When it comes to preventing bullying more specifically, several countries – including Australia, Canada, Finland, Norway, the United Kingdom and the United States – have been very active in developing and testing bullying-prevention programmes. The most widely-tested model is the Olweus Bullying Prevention Programme (Olweus and others, 2007), which aims to improve school climate and reduce bullying by establishing clear rules and procedures for reporting and handling bullying, collecting data to guide the implementation process, and providing more intensive support to youth directly involved in bullying. This particular model has shown itself to be more effective outside the United States than within (Ttofi and Farrington, 2011). A more recently developed model called KiVa, created in Finland, provides classroom materials and discussions between students and teachers, peer support for student victims, and disciplinary strategies and information for parents. KiVa has been shown through large-scale trials to reduce bullying (Kärnä and others, 2011). This promising model is currently being tested in the Netherlands and being adapted for Eastern Europe, Japan, the United States and other countries across the globe.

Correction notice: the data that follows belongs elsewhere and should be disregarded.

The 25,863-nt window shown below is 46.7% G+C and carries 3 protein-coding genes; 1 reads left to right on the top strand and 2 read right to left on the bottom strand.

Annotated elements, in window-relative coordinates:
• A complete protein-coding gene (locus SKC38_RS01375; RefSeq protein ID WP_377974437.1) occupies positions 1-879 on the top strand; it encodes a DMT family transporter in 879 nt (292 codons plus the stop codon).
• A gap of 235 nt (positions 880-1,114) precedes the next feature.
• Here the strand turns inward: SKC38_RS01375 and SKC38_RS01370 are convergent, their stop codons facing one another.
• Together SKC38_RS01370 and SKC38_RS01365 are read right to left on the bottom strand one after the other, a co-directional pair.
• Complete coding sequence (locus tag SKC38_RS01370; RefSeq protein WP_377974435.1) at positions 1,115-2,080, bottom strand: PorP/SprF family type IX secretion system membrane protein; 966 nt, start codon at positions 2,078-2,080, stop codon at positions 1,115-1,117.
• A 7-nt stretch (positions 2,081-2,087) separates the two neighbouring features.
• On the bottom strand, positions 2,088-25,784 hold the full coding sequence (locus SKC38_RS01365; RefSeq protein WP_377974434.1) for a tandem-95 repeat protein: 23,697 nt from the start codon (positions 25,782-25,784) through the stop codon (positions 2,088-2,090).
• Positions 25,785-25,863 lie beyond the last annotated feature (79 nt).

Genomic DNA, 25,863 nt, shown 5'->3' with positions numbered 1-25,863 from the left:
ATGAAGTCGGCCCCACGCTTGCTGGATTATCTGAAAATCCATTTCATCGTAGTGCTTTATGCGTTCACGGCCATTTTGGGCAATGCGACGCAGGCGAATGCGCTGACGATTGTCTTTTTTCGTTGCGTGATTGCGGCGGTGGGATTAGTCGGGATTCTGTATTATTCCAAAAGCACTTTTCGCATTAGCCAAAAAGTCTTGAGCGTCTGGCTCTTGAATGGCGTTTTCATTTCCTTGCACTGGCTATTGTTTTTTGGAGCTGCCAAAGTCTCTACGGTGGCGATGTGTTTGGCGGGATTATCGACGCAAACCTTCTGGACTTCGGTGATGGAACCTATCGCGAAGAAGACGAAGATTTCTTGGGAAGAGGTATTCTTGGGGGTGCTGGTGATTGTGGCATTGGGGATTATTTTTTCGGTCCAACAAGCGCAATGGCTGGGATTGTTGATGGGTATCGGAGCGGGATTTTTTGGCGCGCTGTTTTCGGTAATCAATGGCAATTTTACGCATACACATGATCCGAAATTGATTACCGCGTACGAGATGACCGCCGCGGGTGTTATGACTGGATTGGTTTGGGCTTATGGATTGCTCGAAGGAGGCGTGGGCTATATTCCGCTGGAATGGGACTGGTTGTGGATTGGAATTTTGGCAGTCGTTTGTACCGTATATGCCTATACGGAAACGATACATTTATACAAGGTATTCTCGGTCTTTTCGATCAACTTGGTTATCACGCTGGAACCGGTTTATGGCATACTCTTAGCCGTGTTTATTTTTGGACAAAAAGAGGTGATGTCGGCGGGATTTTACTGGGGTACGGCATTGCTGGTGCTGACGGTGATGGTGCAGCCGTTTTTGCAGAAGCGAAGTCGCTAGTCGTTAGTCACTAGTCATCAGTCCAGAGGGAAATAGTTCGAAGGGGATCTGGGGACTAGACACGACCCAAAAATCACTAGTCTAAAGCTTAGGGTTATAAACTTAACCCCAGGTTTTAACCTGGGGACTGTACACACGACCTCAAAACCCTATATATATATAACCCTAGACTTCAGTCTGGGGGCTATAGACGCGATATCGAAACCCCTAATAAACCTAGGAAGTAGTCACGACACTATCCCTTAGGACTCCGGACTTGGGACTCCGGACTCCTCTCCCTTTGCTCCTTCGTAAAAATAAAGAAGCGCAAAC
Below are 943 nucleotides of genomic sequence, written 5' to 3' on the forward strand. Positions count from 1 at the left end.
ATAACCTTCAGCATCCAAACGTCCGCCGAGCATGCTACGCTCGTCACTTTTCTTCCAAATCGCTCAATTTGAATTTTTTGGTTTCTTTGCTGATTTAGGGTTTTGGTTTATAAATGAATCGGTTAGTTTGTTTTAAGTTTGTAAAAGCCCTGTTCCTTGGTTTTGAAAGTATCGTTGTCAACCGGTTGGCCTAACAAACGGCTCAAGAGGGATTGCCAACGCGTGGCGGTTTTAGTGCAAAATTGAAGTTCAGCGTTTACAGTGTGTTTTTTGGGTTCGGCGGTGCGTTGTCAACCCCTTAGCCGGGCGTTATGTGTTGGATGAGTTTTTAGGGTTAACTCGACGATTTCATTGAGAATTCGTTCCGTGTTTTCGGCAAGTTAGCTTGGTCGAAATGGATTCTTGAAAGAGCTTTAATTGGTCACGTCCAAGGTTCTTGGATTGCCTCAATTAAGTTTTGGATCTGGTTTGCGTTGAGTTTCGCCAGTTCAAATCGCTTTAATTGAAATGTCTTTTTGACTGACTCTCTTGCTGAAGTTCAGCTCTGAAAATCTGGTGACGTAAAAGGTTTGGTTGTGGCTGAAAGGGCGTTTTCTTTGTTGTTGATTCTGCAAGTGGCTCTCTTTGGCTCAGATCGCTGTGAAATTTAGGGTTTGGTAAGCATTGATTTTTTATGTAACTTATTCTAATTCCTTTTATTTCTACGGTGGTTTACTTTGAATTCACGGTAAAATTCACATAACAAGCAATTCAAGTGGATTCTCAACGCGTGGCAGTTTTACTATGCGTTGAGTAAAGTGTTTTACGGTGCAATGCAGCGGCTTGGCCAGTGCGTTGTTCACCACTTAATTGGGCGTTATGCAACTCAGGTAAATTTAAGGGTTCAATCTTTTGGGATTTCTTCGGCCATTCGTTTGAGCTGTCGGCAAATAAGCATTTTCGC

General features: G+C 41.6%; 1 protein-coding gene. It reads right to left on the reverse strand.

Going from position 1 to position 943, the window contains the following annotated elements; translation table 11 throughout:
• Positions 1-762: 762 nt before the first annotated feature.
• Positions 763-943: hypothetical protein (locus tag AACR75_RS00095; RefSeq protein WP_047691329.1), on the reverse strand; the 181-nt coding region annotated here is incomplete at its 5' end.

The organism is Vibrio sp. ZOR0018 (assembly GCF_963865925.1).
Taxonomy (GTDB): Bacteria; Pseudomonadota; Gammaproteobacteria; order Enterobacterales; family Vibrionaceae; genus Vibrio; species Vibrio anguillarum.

Community-based approaches

Often, at the community level, large-scale interventions are required to affect prevalence rates of adverse behaviour. Some community-based programmes, such as youth-mentoring initiatives, emphasize outcome improvements for a specific age group. The Communities That Care (CTC) approach (Hawkins and Catalano, 2004) is an evidence-based, comprehensive, multi-tiered system of support that encourages the collection and systematic use of community-level data to identify areas of strength and need and to guide plans for preventive strategies based on a community’s specific profile. Emphasis is placed on areas of greatest need, not those with the largest populations and, because schools typically are included, CTC frequently targets school-aged children and adolescents explicitly. The programme is built on the tenets underlying both social-control and social-learning theories, which hold that individuals’ behaviour is influenced by the groups to which they belong. Interventions based on